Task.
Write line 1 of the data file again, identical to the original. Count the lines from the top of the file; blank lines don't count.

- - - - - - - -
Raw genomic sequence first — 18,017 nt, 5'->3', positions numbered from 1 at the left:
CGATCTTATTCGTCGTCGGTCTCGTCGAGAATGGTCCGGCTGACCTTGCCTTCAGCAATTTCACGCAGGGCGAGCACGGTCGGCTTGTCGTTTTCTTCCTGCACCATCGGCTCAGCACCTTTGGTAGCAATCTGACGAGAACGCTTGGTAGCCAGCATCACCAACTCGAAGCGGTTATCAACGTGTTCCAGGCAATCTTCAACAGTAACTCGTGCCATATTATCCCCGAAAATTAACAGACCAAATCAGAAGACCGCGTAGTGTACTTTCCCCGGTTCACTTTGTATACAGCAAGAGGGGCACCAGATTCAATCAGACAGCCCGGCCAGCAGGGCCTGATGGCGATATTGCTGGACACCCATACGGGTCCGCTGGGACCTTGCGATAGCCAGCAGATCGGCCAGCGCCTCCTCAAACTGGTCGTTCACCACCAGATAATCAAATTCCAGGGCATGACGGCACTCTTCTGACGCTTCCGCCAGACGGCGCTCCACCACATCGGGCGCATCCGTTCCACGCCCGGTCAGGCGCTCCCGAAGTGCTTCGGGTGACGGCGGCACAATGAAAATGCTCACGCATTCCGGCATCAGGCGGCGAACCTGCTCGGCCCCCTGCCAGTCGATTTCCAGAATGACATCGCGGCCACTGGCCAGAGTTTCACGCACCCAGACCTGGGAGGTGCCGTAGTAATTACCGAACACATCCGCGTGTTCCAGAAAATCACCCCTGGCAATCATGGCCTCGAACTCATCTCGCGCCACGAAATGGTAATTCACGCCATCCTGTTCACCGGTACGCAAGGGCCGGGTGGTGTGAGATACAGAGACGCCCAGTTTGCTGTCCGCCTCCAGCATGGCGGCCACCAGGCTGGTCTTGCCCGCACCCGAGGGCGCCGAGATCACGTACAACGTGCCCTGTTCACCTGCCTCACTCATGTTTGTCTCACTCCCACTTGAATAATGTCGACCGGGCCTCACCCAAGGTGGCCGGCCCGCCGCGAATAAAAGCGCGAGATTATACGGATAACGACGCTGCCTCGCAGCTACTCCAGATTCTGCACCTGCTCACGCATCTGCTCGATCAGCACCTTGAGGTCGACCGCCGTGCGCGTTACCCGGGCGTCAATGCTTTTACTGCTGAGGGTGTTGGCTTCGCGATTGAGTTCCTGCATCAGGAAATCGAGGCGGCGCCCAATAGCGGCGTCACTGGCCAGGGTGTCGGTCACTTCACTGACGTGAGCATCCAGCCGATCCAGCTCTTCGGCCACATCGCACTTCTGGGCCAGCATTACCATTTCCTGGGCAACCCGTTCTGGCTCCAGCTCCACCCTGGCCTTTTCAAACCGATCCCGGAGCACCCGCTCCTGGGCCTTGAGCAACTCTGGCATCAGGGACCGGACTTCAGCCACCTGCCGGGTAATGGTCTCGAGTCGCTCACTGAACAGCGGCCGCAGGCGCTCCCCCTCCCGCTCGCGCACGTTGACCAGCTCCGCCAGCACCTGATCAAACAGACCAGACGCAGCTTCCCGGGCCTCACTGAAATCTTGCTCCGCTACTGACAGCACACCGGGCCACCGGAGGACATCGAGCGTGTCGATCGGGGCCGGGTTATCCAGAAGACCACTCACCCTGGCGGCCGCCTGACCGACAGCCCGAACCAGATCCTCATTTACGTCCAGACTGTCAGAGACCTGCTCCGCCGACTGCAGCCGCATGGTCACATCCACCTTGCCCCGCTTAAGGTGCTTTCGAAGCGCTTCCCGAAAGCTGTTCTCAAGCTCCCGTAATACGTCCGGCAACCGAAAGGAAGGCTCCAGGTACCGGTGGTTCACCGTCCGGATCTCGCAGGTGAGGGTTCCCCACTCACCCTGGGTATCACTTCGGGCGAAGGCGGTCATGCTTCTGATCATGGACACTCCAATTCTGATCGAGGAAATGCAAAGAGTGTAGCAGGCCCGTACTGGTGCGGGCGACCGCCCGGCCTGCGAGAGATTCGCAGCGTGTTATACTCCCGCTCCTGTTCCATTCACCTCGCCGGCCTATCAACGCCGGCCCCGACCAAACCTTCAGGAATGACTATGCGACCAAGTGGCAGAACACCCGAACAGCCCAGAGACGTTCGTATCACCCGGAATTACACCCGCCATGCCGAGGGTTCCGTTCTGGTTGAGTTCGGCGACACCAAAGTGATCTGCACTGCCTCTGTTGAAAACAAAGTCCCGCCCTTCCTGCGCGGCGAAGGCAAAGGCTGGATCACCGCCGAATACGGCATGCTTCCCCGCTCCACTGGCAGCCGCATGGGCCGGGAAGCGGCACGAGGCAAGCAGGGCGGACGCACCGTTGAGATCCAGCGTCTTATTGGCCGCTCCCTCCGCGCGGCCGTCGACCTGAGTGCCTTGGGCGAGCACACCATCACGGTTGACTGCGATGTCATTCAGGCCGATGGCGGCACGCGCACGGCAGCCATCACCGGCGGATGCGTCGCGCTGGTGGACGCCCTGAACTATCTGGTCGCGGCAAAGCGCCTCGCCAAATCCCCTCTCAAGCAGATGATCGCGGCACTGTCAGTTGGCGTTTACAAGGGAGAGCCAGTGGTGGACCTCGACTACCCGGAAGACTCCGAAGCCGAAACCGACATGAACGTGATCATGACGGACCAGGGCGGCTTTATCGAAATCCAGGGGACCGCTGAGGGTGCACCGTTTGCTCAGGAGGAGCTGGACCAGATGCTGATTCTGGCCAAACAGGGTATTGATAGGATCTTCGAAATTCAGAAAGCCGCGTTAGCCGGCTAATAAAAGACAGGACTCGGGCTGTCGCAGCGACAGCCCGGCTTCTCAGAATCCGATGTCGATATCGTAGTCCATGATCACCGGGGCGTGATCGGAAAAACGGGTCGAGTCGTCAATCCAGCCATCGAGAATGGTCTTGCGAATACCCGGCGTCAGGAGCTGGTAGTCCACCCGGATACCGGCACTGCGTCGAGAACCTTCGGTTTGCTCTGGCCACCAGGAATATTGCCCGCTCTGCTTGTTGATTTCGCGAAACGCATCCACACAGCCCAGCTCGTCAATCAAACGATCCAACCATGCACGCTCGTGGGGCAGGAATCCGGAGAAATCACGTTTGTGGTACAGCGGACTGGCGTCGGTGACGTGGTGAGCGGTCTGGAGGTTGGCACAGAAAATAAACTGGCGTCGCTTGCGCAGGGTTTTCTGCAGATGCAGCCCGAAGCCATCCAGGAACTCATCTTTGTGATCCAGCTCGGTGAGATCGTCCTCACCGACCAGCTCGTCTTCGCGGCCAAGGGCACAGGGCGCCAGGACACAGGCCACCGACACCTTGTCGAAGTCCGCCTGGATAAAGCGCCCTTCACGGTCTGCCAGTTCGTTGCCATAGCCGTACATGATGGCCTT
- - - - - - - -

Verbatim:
Raw genomic sequence first — 18,017 nt, 5'->3', positions numbered from 1 at the left: